Subtlety. Not one of my strong points. The fact I'm leaving - planning to leave - has become something that I've not exactly been keeping secret.
When I want to leave, where I want to go, and who I want to work for, I know.
A wheel is turning, no breaks have been applied, and I'm not sure exactly where the station is. Plan A is alive and kicking and is now out of my hands.
Plan B though. Plan B. Plan B. Plan B involves a bit more work. I'm not saying Plan A was simple but... okay, it was simple.
Plan B involves application forms. Probably a fair few of them. If I'm lucky a few CVs may suffice, but mainly application forms and this is the week to apply for summer jobs. This is the week they are a ill being advertised. This really is the week I have to get more cogs turning. The longer stretch - post-summer, I can't really do much about now but, if I am to get out of here by the summer, I need to act now.
But application forms and applying for jobs...
Throughout my working life - and certainly post-university - I've filled out very few application forms. And quite a few of the ones I did fill out where a formality rather than anything else. I'd got the job and the application form was subsequent to that.
In television-land, it's all about who you know or CVs. I don't remember filling out a form for any TV jobs.
My CV and a cover letter always got me the job / the interview / ignored. It was enough.
In my current job - well, at the time I applied teachers really were being recruited in droves. I did my research. Well. Very well. I knew I wouldn't have a problem getting this job. That's not cocky. It's a fact. I knew.
One day I decided I'd had enough of London life and working in TV. I decided I wanted to work in Japan. The name of the company I work for came up and I phoned them to see if they were recruiting. They asked me if I had a CELTA or TESOL. I said I didn't. (I got one a couple of years later). They said they only took teachers with TEFL qualifications. I told them I knew that wasn't true. They laughed and emailed me an application form. I knew I didn't need to know anything about teaching to get a job teaching. Shocking fact. But true. To teach English you don't need to know how to teach English. Apparently.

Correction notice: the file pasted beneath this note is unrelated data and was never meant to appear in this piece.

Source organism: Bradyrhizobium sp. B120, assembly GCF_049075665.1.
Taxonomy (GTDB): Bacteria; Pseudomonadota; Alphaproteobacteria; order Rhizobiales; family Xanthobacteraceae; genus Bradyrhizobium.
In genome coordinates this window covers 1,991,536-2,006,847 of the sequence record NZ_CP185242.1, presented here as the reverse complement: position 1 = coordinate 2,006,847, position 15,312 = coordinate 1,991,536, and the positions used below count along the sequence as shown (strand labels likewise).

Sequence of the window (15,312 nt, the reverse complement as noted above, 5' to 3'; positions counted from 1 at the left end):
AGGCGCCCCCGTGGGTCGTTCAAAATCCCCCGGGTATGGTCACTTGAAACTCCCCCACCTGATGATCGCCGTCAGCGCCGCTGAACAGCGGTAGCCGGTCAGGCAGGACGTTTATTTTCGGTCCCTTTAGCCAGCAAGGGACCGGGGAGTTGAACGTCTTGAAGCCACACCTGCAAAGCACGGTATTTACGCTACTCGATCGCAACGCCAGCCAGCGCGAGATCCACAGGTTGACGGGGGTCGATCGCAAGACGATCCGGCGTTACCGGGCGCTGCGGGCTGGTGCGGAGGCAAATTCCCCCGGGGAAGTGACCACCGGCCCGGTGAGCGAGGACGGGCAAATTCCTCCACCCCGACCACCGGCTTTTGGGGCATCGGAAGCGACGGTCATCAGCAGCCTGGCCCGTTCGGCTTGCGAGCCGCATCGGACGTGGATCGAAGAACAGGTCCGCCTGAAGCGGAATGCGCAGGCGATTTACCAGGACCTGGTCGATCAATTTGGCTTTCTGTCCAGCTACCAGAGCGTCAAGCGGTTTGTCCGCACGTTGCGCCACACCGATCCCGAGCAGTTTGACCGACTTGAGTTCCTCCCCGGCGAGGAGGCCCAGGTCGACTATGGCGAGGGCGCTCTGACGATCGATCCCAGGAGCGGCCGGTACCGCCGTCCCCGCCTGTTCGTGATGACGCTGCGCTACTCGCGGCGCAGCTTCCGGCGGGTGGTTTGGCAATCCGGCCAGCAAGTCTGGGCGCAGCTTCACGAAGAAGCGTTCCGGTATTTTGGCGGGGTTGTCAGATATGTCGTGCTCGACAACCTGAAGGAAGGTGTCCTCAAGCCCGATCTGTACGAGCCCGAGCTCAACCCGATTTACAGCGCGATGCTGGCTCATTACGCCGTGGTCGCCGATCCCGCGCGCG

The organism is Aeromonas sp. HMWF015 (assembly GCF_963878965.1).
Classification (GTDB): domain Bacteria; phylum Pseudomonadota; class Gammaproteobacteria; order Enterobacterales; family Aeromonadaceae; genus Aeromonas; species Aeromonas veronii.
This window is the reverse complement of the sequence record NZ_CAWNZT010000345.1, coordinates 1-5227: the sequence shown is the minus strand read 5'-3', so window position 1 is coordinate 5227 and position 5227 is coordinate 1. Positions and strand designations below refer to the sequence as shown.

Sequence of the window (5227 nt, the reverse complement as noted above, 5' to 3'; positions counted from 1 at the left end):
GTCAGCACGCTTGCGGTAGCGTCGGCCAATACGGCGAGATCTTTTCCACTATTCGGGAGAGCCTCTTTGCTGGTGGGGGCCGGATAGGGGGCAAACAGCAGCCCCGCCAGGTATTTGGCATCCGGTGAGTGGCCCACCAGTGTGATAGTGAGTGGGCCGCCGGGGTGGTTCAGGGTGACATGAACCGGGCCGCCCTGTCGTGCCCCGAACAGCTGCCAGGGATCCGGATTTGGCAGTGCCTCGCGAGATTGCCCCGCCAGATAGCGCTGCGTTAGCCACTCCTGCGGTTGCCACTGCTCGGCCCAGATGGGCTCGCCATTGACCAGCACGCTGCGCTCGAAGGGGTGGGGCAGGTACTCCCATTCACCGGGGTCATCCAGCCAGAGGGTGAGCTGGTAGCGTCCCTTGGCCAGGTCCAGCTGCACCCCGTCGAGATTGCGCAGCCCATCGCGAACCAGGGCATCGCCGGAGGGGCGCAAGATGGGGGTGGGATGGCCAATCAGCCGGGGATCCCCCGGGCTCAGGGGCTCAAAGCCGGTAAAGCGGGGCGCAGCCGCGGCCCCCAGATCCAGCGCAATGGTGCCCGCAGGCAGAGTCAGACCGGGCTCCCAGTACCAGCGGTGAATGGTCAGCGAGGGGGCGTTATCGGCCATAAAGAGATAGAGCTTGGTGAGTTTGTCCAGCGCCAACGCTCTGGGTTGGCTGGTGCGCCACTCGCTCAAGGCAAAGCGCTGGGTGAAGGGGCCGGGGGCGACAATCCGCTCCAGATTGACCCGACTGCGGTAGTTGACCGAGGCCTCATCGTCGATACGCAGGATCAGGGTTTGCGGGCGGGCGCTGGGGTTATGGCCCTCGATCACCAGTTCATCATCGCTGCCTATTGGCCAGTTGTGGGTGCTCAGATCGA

With the help of a lot of waffle, google and teacher friends I filled out the application form. For some reason I had no doubt I'd get the interview.
I read my head off about Japan. The job was mine. I had to get out of London before going crazy. I put on a suit, slapped on a ton of make-up, and got the train to the interview. It was a bloody hot day. All the make-up melted off by the time I arrived. I babbled my head off in the interview. I wanted the job and I wanted them to give it to me. There was no Plan B. And they did. On the spot.
The timing for the job start was perfect. The company seemed good. My escape plan was coming together. I was very happy. Everything then moved very quickly. Visa. A week of training. Packing up house. Goodbye party. And on a plane to Japan. And the rest is history!
In the interests of my philosophy of not blogging anything that'll come back to bite me I've self-censored the story slightly, but that's how easy it was.
In 10+ years, I've pretty much only filled out one application form. And now I have to write about my achievements and other things that I deem to be totally irrelevant to how I am as a teacher.
It's also the reason I've stayed here so long. People have asked why I haven't left Japan if I've not been happy here, well - it's easy to not apply for other things than it is to apply. Or something like that. And now I'm being baffled with questions I don't know how I should answer.
For I believe there definitely IS a way questions 'should' be answered. And I'm avoiding doing it.
But can't keep avoiding it!
Sorry, just to clarify, I believe there is a proper way to answer the questions, I just don't have a clue what it is!